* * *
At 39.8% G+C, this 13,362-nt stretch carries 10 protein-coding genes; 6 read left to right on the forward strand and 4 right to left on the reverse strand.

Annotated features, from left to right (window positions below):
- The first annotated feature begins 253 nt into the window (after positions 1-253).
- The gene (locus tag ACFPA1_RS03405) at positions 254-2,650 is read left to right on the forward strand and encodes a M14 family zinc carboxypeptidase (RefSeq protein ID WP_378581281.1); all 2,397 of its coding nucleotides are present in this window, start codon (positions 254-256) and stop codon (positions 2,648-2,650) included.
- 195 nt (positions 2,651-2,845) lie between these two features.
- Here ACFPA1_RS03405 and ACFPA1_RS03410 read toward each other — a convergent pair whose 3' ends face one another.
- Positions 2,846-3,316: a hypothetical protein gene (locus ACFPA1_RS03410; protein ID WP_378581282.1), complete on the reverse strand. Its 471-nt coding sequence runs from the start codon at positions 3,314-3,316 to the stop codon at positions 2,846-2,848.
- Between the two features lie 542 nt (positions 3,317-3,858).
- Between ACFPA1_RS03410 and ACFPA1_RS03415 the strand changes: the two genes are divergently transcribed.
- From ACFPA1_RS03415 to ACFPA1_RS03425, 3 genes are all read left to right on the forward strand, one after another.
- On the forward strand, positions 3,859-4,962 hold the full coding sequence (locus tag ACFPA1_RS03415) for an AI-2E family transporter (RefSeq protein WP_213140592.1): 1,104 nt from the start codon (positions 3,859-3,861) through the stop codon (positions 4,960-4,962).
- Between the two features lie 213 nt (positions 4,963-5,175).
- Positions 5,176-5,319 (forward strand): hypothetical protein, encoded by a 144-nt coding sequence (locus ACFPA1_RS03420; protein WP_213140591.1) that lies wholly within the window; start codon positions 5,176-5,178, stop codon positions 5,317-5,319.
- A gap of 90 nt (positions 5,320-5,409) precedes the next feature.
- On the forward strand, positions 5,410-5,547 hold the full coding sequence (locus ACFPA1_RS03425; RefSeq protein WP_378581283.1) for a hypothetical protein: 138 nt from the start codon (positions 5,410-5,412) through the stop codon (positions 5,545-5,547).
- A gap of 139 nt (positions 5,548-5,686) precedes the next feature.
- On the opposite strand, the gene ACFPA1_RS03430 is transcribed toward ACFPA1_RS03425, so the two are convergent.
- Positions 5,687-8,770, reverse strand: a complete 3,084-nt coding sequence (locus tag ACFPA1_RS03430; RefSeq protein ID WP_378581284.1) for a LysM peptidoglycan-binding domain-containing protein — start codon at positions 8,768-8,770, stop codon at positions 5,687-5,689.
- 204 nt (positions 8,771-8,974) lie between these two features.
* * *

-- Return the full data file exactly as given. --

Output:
At 39.8% G+C, this 13,362-nt stretch carries 10 protein-coding genes; 6 read left to right on the forward strand and 4 right to left on the reverse strand.

Annotated features, from left to right (window positions below):
- The first annotated feature begins 253 nt into the window (after positions 1-253).
- The gene (locus tag ACFPA1_RS03405) at positions 254-2,650 is read left to right on the forward strand and encodes a M14 family zinc carboxypeptidase (RefSeq protein ID WP_378581281.1); all 2,397 of its coding nucleotides are present in this window, start codon (positions 254-256) and stop codon (positions 2,648-2,650) included.
- 195 nt (positions 2,651-2,845) lie between these two features.
- Here ACFPA1_RS03405 and ACFPA1_RS03410 read toward each other — a convergent pair whose 3' ends face one another.
- Positions 2,846-3,316: a hypothetical protein gene (locus ACFPA1_RS03410; protein ID WP_378581282.1), complete on the reverse strand. Its 471-nt coding sequence runs from the start codon at positions 3,314-3,316 to the stop codon at positions 2,846-2,848.
- Between the two features lie 542 nt (positions 3,317-3,858).
- Between ACFPA1_RS03410 and ACFPA1_RS03415 the strand changes: the two genes are divergently transcribed.
- From ACFPA1_RS03415 to ACFPA1_RS03425, 3 genes are all read left to right on the forward strand, one after another.
- On the forward strand, positions 3,859-4,962 hold the full coding sequence (locus tag ACFPA1_RS03415) for an AI-2E family transporter (RefSeq protein WP_213140592.1): 1,104 nt from the start codon (positions 3,859-3,861) through the stop codon (positions 4,960-4,962).
- Between the two features lie 213 nt (positions 4,963-5,175).
- Positions 5,176-5,319 (forward strand): hypothetical protein, encoded by a 144-nt coding sequence (locus ACFPA1_RS03420; protein WP_213140591.1) that lies wholly within the window; start codon positions 5,176-5,178, stop codon positions 5,317-5,319.
- A gap of 90 nt (positions 5,320-5,409) precedes the next feature.
- On the forward strand, positions 5,410-5,547 hold the full coding sequence (locus ACFPA1_RS03425; RefSeq protein WP_378581283.1) for a hypothetical protein: 138 nt from the start codon (positions 5,410-5,412) through the stop codon (positions 5,545-5,547).
- A gap of 139 nt (positions 5,548-5,686) precedes the next feature.
- On the opposite strand, the gene ACFPA1_RS03430 is transcribed toward ACFPA1_RS03425, so the two are convergent.
- Positions 5,687-8,770, reverse strand: a complete 3,084-nt coding sequence (locus tag ACFPA1_RS03430; RefSeq protein ID WP_378581284.1) for a LysM peptidoglycan-binding domain-containing protein — start codon at positions 8,768-8,770, stop codon at positions 5,687-5,689.
- 204 nt (positions 8,771-8,974) lie between these two features.